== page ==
Snubbed Haiti presidential candidate Wyclef to release new CD

Saturday, November 06, 2010    

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WASHINGTON (AFP) — Haitian-born hip-hop artist Wyclef Jean, who was barred earlier this year from running for president of the Caribbean state, announced Thursday that he is releasing a new disc called If I Were President: My Haitian Experience.

The six-song EP produced by Columbia Records will be available on December 7 and includes a song called Election Time, Jean says on his blog.

Jean, a founding member of 1990s hip-hop group The Fugees, announced in early August that he intended to run for president of Haiti in elections due to be held on November 28.

But Haiti's electoral council barred him from running because he did not meet a residency requirement for candidates, who have to have lived for five consecutive years in the Caribbean island state.

Jean lives in the New York area but spent the first nine years of his life in Haiti.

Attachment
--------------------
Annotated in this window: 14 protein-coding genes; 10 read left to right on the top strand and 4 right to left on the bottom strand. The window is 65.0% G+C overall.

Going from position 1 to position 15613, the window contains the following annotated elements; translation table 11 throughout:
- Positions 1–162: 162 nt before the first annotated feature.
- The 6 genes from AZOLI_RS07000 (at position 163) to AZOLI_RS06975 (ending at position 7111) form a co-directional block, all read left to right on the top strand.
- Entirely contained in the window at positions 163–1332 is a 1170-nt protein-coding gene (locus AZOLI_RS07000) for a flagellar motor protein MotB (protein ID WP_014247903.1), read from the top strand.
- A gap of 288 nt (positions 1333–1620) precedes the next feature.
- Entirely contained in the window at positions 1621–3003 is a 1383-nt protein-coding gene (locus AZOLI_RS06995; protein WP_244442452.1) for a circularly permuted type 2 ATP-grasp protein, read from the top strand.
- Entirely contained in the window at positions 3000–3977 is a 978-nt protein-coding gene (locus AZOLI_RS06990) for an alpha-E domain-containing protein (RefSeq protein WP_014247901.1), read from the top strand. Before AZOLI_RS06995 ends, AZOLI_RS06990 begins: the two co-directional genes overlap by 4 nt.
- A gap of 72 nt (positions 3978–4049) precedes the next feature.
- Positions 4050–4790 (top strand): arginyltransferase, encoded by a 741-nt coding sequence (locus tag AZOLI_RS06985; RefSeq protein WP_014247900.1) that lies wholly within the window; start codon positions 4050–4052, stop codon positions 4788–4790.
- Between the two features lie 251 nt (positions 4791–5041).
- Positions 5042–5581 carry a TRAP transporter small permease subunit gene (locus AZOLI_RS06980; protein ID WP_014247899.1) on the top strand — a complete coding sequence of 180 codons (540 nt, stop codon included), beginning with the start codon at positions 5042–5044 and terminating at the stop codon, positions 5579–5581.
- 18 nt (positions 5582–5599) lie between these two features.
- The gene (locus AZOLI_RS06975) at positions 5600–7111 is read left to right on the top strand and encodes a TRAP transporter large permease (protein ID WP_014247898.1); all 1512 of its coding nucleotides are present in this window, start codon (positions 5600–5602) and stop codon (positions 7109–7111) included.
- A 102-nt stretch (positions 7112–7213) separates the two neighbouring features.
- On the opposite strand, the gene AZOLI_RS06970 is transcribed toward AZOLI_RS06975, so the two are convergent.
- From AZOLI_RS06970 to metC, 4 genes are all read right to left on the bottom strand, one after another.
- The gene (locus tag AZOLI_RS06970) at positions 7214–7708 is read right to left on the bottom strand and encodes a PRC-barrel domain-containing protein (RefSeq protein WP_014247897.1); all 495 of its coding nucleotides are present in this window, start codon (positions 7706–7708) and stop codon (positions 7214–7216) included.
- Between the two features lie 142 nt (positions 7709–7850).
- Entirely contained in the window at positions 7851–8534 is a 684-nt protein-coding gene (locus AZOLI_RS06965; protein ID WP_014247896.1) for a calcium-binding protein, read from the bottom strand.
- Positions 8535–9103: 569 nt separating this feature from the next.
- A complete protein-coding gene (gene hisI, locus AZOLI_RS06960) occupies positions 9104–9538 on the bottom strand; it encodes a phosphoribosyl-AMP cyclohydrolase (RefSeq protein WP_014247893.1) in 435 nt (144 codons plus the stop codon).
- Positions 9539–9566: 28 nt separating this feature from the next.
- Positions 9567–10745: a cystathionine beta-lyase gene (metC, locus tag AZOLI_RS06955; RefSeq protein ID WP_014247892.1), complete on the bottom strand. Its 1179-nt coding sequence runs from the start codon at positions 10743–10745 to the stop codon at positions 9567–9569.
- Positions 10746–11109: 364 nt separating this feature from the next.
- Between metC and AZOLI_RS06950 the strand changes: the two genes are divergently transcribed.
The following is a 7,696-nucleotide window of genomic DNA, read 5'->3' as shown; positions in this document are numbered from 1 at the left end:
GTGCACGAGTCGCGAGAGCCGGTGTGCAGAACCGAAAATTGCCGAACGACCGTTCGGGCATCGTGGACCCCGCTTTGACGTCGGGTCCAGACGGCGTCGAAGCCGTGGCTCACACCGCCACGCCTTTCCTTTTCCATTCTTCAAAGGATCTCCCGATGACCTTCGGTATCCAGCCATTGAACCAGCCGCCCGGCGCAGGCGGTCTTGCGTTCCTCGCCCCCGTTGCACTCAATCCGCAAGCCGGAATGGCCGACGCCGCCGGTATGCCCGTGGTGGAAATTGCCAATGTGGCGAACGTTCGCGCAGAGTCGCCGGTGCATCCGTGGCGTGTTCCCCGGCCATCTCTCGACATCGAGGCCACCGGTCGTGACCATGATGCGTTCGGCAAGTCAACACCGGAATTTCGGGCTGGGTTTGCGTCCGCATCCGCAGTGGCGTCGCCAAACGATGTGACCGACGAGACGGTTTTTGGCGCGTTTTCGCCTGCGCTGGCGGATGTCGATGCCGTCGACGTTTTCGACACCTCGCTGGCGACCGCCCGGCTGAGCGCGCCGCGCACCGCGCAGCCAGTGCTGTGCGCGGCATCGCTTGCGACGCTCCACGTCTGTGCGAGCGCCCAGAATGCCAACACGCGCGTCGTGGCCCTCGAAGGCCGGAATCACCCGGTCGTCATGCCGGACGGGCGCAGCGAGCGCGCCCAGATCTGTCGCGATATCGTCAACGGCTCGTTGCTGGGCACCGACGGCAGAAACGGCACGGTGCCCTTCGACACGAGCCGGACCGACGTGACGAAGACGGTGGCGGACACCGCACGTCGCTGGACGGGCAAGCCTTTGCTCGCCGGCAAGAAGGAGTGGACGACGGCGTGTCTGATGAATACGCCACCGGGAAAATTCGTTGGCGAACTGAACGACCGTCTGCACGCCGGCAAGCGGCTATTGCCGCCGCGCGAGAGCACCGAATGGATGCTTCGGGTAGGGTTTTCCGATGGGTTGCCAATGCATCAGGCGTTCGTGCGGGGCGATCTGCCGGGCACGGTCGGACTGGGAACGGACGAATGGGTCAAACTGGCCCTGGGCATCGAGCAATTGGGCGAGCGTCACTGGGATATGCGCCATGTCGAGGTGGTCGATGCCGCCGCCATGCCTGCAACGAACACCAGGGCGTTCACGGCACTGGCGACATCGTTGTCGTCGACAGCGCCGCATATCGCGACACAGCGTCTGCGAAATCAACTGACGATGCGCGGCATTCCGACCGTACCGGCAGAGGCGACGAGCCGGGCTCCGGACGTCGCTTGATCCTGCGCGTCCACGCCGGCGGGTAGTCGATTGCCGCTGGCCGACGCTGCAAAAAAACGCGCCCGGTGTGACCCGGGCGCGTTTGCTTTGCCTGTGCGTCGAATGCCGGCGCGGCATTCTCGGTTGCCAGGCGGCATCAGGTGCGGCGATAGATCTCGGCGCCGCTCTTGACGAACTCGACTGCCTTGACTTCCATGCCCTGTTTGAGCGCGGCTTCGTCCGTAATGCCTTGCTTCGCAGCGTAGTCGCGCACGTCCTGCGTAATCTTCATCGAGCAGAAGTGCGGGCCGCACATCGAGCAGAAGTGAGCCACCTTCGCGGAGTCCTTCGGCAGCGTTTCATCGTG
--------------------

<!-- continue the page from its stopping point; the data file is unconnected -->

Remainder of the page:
His humanitarian Yele Haiti Foundation has played a prominent role in securing international aid for Haiti after an earthquake levelled much of the capital Port-au-Prince on January 12.

Even before the devastating earthquake, Jean traveled frequently to Haiti to defuse violence in gang-infested slums and help the most disadvantaged Haitians.

In Election Time, Jean says: "If I was president, the first thing I would do is get all them people out of them tents," referring to the cities of canvas that are still home to hundreds of thousands of Haitians put on the street by the quake.

Election Time is not Jean's first song about the Haitian election or the first in which he muses about being president.

After he was barred from running for president of Haiti, Jean released a song accusing Haitian President Rene Preval of sabotaging his presidential bid.

"I know all the cards are in your hands. I voted for you to be president in 2006, why today did you reject my candidacy?" the 40-year-old Jean sang in Haitian Creole.

In a song called If I were President, released several years ago, the Grammy award-winning hip-hop artiste warned then-senators Barack Obama and Hillary Clinton, who were vying to become the US Democratic Party's candidate for the White House, that they had competition — from him.




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